Intraoperative fluid management and kidney transplantation outcomes: A retrospective cohort study

Monica W. Harbell, Molly B. Kraus, Skye A. Bucker-Petty, Jack W. Harbell

Research output: Contribution to journalArticlepeer-review

Abstract

Background: Patients undergoing kidney transplantation traditionally receive liberal amounts of fluid during surgery. However, excessive fluids can lead to fluid overload and ileus. In this retrospective cohort study, we compared the effect of restrictive versus liberal fluid therapy on kidney transplantation outcomes. Methods: Patients who underwent deceased-donor kidney transplantation at Mayo Clinic from January 2014 to March 2019 were included. Those who received <3 L of intravenous fluids intraoperatively were categorized as “restrictive;” those who received ≥3 L were categorized as “liberal.” The primary outcome was incidence of delayed graft function (DGF). Secondary outcomes included length of stay, readmission within 30 days, time to return of bowel function, and incidence of postoperative complications. Results: Of the 1171 patients included, 557 were in the restrictive group and 614 in the liberal group. The mean (SD) fluid intake was 2.17 (.54) L in the restrictive group and 3.67 (.68) L in the liberal group (P<.001). There was no difference in DGF (relative risk, 1.03; P =.56), length of stay (P =.34), readmission (P =.80), return of bowel function (P =.71), or other postoperative complications. Conclusions: Intraoperative restrictive fluid therapy during kidney transplantation was not associated with DGF or worse outcomes when compared with liberal fluid therapy.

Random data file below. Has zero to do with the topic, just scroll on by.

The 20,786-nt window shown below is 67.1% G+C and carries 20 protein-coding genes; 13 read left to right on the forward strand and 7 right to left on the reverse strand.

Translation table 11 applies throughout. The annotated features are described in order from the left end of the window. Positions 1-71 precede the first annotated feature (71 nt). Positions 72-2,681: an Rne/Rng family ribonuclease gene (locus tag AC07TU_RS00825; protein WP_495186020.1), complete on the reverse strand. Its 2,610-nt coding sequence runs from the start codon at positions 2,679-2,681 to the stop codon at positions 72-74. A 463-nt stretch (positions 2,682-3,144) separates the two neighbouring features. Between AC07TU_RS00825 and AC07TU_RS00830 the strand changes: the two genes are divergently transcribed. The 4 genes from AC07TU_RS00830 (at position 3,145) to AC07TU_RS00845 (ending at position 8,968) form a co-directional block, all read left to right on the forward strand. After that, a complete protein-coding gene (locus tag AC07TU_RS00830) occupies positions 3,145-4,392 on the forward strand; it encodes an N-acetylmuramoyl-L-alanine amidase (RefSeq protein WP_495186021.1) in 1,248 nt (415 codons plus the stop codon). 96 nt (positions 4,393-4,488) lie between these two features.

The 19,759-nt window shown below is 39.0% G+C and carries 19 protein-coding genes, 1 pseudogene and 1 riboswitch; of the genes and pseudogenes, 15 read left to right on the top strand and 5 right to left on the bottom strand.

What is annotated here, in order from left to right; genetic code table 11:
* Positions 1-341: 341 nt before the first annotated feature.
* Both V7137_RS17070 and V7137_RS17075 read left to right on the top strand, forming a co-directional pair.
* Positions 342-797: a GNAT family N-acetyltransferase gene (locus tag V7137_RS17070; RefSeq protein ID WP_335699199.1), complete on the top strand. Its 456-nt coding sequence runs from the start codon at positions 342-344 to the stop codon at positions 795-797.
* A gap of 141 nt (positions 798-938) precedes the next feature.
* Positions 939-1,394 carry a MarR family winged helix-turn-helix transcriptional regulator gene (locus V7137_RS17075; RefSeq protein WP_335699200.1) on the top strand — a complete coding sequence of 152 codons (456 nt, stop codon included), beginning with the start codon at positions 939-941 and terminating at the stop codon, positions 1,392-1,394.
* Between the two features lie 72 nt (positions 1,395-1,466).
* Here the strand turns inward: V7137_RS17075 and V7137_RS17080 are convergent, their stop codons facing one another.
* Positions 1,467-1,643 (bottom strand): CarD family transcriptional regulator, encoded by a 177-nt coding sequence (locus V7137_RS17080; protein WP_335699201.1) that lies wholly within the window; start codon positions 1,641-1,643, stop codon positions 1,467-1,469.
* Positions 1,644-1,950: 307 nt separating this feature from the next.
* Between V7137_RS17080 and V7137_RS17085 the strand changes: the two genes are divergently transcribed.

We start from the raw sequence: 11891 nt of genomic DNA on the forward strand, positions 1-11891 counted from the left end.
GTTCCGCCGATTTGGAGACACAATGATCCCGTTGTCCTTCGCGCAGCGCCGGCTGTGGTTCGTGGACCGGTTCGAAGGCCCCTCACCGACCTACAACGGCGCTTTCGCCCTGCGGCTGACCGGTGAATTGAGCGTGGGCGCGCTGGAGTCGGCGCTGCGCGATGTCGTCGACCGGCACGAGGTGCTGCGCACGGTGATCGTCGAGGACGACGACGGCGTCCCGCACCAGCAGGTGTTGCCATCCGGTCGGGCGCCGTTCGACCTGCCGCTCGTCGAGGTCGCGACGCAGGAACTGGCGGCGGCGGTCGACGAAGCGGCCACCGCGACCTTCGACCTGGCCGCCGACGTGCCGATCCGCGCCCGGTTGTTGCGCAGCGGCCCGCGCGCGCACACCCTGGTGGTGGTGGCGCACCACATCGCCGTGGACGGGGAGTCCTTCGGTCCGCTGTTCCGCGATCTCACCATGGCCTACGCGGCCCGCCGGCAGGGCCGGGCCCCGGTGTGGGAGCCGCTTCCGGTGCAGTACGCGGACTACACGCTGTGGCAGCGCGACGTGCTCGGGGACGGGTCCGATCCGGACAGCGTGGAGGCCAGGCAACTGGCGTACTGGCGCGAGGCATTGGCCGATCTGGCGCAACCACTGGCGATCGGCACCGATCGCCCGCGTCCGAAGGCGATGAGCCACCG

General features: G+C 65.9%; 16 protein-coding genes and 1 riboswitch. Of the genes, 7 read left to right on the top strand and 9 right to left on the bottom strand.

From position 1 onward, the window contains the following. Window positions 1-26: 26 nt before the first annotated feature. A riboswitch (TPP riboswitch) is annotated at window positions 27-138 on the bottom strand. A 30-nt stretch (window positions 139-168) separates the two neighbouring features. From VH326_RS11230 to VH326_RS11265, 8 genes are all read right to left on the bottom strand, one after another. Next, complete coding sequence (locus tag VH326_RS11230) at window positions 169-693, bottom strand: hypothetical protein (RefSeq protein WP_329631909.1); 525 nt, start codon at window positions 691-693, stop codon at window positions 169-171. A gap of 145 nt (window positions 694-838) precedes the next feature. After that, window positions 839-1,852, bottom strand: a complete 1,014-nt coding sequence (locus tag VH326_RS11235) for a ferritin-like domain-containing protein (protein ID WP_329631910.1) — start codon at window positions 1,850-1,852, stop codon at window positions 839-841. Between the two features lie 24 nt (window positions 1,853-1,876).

Original languageEnglish (US)
JournalClinical Transplantation
DOIs
StateAccepted/In press - 2021

Keywords

  • clinical decision-making
  • delayed graft dysfunction
  • fluid therapy
  • hospital discharge
  • hospital readmission
  • kidney (allograft) function/dysfunction
  • postoperative complications
  • quality of care/care delivery

ASJC Scopus subject areas

  • Transplantation

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